World Council of Churches Office of Communication
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6 December 1998

WCC Eighth Assembly - Press Release No. 13

The challenge of hammering out a fresh ecumenical vision for the new millennium was debated Sunday (6 December) by delegates at the Eighth Assembly of the World Council of Churches, meeting in Harare, Zimbabwe.

Opening a deliberative session on the key WCC document "Towards a Common Understanding and Vision" (CUV), the Moderator of the Central Committee, His Holiness Aram I, Catholicos of Cilicia (Armenian Orthodox Church), said that it was expected to give a "fresh articulation" to the ecumenical vision, which should remain faithful to the Gospel message and be responsive to the needs and aspirations of all.

But some fellow Orthodox were pessimistic about the CUV document's ability to bring Orthodox and other WCC members closer together. The Rev. Dr Hilarion Alfeyev (Russian Orthodox Church), who said that he represented the largest church in the WCC, complained: "The Orthodox cannot affect the agenda of the WCC because they are a minority. What about the veneration of Mary or of icons? These cannot be discussed because they are "divisive'. But what about inclusive language and the ordination of women? Are these not divisive?"

Archbishop Anastasios (Albanian Orthodox Church) suggested that the dialogue that once existed between Orthodox and other members of the WCC had all but disappeared. He cited the dialogue on the Holy Spirit that took place during the WCC's Seventh Assembly in Canberra, Australia "(Now) we did not have a single line about it," he said. Orthodox will say, "Keep your "Common Understanding and Vision'. We will go out."

Even so, Anastasios said, "I speak out of a deep desire that we must go together and that the Holy Spirit will guide us as we go together."

The Very Rev. Leonid Kishkovsky (Orthodox Church in America) said that further work was needed in the CUV process before reaching any conclusions. It was unlikely that it could be accomplished at the Harare Assembly.

One delegate received an ovation from delegates in the hall -- and from visitors who were watching the proceedings from the visitors' tent -- when she offered a critique of the debate itself.

"At the risk of sounding naive," said the Rev. Rose Hudson-Wilkin (Church of England), "what is the problem here? It seems the road we have gone down is, "My church is bigger than yours', or "I have more money than you', or "My church has this long and important tradition'. But this is really about power."

She referred to Orthodox speakers who had preceded her. "An earlier speaker said, "Your story is not my story'. At the Festival (celebrating the Ecumenical Decade of Churches in Solidarity with Women), we said just the opposite: "Your story is my story.' If we're going to listen to each other, we cannot do it from a distance. That means walking side by side with me, even if you are uncomfortable."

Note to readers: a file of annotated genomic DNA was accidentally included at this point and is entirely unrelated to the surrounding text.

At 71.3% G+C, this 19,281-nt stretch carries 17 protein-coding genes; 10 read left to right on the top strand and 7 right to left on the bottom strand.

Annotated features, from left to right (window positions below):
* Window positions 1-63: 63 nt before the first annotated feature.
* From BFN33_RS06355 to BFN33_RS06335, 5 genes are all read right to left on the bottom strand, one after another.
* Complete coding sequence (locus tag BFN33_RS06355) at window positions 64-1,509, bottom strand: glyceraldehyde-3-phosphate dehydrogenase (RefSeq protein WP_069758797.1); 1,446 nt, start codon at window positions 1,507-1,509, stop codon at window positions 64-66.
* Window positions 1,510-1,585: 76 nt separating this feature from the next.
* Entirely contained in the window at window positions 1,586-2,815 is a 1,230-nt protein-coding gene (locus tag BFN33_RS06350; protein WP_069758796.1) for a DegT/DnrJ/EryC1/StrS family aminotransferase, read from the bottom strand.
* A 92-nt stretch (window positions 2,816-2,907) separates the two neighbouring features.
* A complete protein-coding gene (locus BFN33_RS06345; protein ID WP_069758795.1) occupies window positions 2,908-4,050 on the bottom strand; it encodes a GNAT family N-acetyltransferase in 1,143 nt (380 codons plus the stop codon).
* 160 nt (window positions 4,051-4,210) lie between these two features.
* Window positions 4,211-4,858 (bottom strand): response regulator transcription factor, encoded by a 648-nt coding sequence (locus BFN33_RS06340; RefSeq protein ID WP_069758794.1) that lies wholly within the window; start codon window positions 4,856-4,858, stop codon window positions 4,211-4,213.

Bishop Dr Zacharias Mar Theophilus (Mar Thomas Syrian Church of Malahar) said that a new millennium demanded a new vision. The human race was facing the third Christian millennium with a growing despiritualisation, when transnational corporations and information technology "are forging unity at the cost of human values". Giving expression to common vision could be as difficult as articulating common understanding.

The Rev. Thomas Stransky (United States), a Roman Catholic priest who has been following the CUV process for years, said that the Catholic Church had been involved in the ecumenical dialogue, but "our position is like jumping on a tiger's back and therefore having to decide what to do next". At community and national levels there was a "tremendous shift" toward belonging to the ecumenical movement.

Dr Agnes Abuom (Anglican Church of Kenya) said that many member churches had not been engaged in the CUV process. She asked: "What does it mean to talk about Christian unity when we --.churches -- are breaking up? What does it mean in a broken world?"

She added: "Some of us are still in the periphery and not at the centre. We have to create space that will accommodate youth, women and open spaces for established churches which are on the periphery."

Some delegates felt that mission should inspire everything done by the WCC, member churches and the rest of the ecumenical movement. Many endorsed the need for visible unity, with one stressing that it should be the unity that is given by God.

Contact: John Newbury, WCC Press & Information Officer
Press and Information Office, Harare
Tel: +
E-Mail: WCC media

The World Council of Churches is a fellowship of churches, now 332, in more than 100 countries in all continents from virtually all Christian traditions. The Roman Catholic Church is not a member church but works cooperatively with the WCC. The highest governing body is the Assembly, which meets approximately every seven years. The WCC was formally inaugurated in 1948 in Amsterdam, Netherlands. Its staff is headed by general secretary Konrad Raiser from the Evangelical Church in Germany.